A lanky, erect, lignotuberous shrub, reaching about 1.5m high. Rounded or oval leaves are crowded along the branches. Flowers are quite large, orange-red with prominent hairy styles.
Although there is general agreement that this orchid is discoidea, it appears to be known by both common names, Dancing Spider and Bee Orchid. Grows to 100mm - 450mm.
The bluest of all wild flowers.
Photo by Graeme W. One of the rare Caladenias only discovered in 2006 by Greg Bussell. Greg is perhaps the foremost expert on orchids in the lower and south west areas .
Photo by Graeme W. The Chrismas spider orchid a late flowering orchid, caladenia serotina found over a wide area of the south west of WA.
Dense shrub or tree (rarely), 0.8-4(-7) m high. Fl. yellow, Sep to Dec or Jan to May. White/grey sand. Coastal sand dunes & limestone.
Photo by Graeme W. One of the rarer orchids . This is the coastal spider orchid, Caladenia abbreviata. It flowers in November and is found in isolated pockets near Augusta.
A slender erect shrub growing to about 2m. Soft leaves are elliptical in shape, about 2cm wide, with toothed margins. White or occasionally pink 5-petalled, star shaped flowers about 2.
One of many striking features of this dense shrub is the leaf shape that gives rise to the common name of Cut-leaf Banksia. The Latin name praemorsa means "bitten off" referring to the sharply cut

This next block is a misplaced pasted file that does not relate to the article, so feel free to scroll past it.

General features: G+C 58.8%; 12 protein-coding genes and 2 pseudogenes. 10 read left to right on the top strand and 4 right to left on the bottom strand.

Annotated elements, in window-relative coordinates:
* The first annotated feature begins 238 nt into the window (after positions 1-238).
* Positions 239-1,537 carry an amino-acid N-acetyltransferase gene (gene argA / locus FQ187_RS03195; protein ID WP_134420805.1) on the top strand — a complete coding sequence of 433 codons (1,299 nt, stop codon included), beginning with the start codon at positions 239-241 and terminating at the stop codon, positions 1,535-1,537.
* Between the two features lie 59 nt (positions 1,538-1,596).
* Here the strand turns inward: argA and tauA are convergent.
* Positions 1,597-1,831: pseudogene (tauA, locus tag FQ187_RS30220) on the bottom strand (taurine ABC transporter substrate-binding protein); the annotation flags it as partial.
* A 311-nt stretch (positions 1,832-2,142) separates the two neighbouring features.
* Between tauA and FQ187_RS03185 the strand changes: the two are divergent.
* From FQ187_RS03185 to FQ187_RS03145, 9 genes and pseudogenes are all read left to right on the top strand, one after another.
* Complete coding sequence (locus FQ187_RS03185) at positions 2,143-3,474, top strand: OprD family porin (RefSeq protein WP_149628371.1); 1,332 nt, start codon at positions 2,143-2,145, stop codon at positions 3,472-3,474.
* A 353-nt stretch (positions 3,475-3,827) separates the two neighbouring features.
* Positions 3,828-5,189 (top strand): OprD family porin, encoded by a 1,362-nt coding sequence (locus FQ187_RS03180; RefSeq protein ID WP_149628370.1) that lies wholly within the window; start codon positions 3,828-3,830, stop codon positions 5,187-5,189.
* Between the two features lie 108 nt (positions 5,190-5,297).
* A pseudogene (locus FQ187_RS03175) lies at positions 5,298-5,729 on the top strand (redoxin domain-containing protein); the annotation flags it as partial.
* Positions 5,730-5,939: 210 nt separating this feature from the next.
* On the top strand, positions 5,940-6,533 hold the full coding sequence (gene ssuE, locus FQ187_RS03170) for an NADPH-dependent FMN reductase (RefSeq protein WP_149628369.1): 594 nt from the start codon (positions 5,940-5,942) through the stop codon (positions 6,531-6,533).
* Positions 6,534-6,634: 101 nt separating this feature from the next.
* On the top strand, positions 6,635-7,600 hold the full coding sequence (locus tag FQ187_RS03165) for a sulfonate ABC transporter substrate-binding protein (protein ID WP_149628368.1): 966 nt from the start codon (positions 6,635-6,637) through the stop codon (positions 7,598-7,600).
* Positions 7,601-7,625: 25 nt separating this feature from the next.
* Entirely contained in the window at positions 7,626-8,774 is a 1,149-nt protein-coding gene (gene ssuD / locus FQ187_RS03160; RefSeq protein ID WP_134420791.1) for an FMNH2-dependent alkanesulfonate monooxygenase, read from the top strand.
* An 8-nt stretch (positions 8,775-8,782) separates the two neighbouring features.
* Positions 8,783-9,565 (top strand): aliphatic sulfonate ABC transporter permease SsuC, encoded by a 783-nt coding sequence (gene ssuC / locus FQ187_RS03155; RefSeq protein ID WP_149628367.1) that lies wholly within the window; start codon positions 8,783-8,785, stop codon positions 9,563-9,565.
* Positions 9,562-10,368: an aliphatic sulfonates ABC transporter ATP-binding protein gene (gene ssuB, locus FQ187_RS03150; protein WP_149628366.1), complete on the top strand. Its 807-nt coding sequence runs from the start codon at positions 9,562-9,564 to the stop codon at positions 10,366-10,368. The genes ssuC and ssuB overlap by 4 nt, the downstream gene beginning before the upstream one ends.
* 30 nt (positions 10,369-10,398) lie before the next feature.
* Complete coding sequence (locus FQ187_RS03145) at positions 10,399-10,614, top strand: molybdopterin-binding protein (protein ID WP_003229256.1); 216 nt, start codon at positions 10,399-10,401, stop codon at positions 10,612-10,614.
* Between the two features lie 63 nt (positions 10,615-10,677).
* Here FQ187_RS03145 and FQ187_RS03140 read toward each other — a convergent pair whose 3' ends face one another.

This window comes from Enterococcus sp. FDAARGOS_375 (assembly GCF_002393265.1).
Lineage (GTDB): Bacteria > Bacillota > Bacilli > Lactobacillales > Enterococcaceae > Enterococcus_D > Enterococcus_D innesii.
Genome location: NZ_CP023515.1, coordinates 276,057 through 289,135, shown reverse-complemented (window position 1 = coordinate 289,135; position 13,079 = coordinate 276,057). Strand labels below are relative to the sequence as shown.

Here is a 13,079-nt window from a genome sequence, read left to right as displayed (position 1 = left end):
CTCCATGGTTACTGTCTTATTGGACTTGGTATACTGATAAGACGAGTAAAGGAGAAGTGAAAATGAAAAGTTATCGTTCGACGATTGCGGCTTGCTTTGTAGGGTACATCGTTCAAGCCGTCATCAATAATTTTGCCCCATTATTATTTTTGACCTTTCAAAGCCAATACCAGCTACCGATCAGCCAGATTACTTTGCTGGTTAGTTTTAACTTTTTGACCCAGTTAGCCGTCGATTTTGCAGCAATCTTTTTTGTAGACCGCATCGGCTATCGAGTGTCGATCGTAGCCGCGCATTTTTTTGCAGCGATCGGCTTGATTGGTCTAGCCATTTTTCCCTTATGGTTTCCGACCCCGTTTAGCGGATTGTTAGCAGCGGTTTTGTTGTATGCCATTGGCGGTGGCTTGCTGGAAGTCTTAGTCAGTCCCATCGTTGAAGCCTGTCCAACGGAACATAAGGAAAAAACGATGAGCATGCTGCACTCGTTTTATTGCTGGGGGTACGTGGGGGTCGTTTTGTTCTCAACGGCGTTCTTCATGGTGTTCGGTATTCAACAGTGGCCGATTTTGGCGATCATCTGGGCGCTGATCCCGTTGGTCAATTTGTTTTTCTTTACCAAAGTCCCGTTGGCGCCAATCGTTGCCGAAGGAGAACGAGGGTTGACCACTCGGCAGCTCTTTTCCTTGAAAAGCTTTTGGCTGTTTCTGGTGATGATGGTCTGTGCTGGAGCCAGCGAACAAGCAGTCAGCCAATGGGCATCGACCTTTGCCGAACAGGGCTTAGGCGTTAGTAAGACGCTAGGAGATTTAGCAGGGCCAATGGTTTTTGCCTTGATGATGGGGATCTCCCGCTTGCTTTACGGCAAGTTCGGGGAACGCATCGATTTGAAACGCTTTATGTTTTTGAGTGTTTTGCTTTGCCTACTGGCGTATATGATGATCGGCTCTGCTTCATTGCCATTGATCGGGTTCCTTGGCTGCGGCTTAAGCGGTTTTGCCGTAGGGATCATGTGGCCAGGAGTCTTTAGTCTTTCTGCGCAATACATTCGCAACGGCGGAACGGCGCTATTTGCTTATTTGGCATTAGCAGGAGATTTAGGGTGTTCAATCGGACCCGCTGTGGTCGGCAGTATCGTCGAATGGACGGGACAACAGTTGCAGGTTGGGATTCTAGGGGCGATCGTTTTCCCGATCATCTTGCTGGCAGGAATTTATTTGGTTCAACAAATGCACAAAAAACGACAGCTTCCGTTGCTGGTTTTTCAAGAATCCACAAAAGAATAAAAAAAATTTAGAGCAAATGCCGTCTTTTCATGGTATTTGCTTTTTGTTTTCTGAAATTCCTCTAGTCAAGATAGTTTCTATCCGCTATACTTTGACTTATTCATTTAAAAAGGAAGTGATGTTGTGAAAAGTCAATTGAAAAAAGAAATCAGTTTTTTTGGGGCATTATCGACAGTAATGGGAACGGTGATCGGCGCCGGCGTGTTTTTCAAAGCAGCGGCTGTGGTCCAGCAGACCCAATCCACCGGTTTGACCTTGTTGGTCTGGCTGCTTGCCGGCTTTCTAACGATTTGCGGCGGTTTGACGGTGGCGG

Tuberous, perennial, herb, 0.09-0.45 m high, horizontally arranged flowers. Grows in grey, brown or black sand, granitic loam. Sandy Banksia woodland, mallee woodland on margins of salt lakes.
Erect tree or shrub, to 12 m high, with epicormic buds. Fl. red/orange/yellow/cream, Jan to Dec. White or grey sand, black sandy loam, limestone, granite, quartz.
A high rainfall late flowering spider orchid growing between 300 and 600 mm tall,with a single hairy leaf.The orchid can have up to three variably red, green,
Not a grasstree, although Kingia does look like one, especially when not in flower. Kingia has a thick trunk made up of accumulated leaf bases. The trunk is usually (but not always) unbranched.
Dioecious (separate male and female plants) rhizomatous, caespitose (tufted) perennial, herb, 0.25-0.7 m high. Fl. white, May to Aug. White, grey, yellow or black peaty sand, lateritic soils.
Iridescent red and green flowers make Mangles Kangaroo Paw one of Australia's most recognised wildflowers. It is a rhizotomous perennial with long, grey-green linear leaves up to 60 cm long.
Shrub, 0.3-3 m high. Fl. yellow, May to Dec. Sandy soils, clay loam over laterite. Low-lying areas, swamps, near watercourses.
Common Beak Orchid Grows 50 - 300mm Dark green red blotched basal leaf Red and White flowers A common orchid in the south west but only flowers after fire.
Bushy, erect to sprawling, pungent shrub, (0.3-)0.5-3 m high. Fl. yellow, Jul to Oct. White, yellow or red sand. Coastal or near coastal sandplains & sand dunes.
Photo by Graeme W.
Decumbent to erect annual, herb, 0.01-0.065 m high. Fl. white-cream/yellow, Oct to Dec or Jan. Variety of soils. Moist situations.
Tuberous, perennial, herb, 0.25-0.7 m high. Fl. green & red, Nov to Dec or Jan to Apr. White-grey sand, loam, granite. Sand dunes, outcrops, swamps.
Photo by Graeme W. The Slipper orchid, Cryptostylis ovata found all over the southwest of WA especially near rivers and creeks.
Tuberous, perennial, herb or climber, 0.3-1.1 m high. Deep sand, loamy soils.
Tree or shrub, 1.5-12 m high, with epicormic buds. Fl. yellow/orange-yellow, Mar to Aug. Grey or black peaty sand. Low-lying, seasonally damp areas, along watercourses